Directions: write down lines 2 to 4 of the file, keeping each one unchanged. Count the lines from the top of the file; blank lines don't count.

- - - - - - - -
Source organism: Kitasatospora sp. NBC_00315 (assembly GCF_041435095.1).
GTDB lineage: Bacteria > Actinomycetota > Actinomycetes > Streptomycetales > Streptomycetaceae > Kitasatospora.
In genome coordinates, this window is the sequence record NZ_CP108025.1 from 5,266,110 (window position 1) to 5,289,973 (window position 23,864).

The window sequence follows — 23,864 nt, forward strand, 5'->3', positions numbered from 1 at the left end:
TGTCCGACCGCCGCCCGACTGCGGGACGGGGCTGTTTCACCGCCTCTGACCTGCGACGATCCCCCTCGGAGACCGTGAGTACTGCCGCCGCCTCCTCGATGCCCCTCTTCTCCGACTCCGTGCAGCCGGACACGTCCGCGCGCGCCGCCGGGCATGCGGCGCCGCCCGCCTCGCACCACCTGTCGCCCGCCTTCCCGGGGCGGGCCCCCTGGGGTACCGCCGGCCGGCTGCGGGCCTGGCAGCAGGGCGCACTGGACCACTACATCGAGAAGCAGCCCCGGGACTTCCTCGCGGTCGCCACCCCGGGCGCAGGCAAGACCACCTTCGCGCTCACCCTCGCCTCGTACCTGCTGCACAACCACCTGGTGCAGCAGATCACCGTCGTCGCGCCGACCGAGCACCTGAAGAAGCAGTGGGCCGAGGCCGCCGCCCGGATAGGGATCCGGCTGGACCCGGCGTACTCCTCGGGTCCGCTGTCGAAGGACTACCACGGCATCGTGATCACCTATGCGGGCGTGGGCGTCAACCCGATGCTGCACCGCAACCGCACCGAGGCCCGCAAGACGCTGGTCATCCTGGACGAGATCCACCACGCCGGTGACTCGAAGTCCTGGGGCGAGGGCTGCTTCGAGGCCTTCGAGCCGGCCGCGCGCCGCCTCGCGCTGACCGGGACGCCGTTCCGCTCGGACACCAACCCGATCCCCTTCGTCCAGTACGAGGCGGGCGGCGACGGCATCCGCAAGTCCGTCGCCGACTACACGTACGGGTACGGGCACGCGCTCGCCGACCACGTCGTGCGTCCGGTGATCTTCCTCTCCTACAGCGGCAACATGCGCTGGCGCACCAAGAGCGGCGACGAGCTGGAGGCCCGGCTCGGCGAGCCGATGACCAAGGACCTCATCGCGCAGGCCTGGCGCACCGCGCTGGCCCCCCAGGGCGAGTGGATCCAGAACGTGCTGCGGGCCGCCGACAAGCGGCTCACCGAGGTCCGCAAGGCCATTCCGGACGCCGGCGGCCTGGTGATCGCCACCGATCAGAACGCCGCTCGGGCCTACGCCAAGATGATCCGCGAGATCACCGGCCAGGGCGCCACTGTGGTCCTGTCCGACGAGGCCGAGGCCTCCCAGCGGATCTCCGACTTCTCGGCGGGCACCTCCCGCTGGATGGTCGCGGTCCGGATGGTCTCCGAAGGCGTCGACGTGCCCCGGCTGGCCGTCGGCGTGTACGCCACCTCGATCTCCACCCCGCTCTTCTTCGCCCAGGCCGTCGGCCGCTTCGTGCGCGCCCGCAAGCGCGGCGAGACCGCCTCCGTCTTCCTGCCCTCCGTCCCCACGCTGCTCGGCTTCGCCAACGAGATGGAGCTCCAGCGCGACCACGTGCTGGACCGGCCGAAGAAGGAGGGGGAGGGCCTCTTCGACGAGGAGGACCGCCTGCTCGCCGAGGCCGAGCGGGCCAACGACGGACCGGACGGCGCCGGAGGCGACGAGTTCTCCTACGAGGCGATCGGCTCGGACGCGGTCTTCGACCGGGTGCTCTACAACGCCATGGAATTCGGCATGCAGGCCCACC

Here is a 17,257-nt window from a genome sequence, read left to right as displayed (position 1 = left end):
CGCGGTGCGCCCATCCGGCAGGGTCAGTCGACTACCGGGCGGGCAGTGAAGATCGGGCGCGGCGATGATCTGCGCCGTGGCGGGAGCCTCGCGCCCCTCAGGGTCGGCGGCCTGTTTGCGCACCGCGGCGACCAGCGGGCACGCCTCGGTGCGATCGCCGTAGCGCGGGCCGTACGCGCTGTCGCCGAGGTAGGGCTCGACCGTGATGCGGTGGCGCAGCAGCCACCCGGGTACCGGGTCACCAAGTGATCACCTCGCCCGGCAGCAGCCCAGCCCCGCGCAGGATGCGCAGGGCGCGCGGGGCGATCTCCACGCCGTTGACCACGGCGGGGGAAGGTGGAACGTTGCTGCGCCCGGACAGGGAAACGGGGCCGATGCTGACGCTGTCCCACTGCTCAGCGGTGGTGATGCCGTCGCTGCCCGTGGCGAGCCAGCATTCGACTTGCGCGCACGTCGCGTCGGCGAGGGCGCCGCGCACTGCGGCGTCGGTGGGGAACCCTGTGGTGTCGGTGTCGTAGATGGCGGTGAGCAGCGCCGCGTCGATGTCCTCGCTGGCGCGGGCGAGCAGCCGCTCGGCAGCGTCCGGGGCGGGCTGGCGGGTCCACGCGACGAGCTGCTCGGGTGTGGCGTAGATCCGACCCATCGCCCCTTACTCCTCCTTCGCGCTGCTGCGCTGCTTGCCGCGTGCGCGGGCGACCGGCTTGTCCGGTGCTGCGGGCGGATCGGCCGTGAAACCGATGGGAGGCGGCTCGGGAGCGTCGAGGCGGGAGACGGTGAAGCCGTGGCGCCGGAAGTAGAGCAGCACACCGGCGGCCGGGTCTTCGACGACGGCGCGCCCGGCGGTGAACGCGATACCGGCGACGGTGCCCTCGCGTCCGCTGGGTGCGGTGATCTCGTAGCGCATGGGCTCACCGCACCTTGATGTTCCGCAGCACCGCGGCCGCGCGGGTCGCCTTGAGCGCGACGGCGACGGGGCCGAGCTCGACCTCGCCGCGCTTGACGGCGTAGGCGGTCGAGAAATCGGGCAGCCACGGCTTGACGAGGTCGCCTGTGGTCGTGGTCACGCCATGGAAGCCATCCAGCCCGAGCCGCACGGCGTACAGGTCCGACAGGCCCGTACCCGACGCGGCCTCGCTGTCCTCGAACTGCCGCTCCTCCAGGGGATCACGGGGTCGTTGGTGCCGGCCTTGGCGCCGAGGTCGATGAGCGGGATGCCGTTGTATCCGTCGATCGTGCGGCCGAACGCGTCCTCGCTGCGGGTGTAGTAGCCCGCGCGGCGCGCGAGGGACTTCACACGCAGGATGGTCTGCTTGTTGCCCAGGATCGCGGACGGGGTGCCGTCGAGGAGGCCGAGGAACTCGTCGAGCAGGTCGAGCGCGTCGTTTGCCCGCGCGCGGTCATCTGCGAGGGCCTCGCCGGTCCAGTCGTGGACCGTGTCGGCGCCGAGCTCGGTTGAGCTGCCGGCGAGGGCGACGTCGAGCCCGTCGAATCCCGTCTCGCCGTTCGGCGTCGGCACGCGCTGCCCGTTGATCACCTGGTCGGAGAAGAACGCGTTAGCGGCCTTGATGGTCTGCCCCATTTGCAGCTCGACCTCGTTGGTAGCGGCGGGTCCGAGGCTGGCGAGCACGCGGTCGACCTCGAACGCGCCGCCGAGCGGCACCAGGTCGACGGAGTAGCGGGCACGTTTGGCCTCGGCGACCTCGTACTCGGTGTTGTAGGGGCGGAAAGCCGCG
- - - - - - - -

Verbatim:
GTDB lineage: Bacteria > Actinomycetota > Actinomycetes > Streptomycetales > Streptomycetaceae > Kitasatospora.
In genome coordinates, this window is the sequence record NZ_CP108025.1 from 5,266,110 (window position 1) to 5,289,973 (window position 23,864).

The window sequence follows — 23,864 nt, forward strand, 5'->3', positions numbered from 1 at the left end: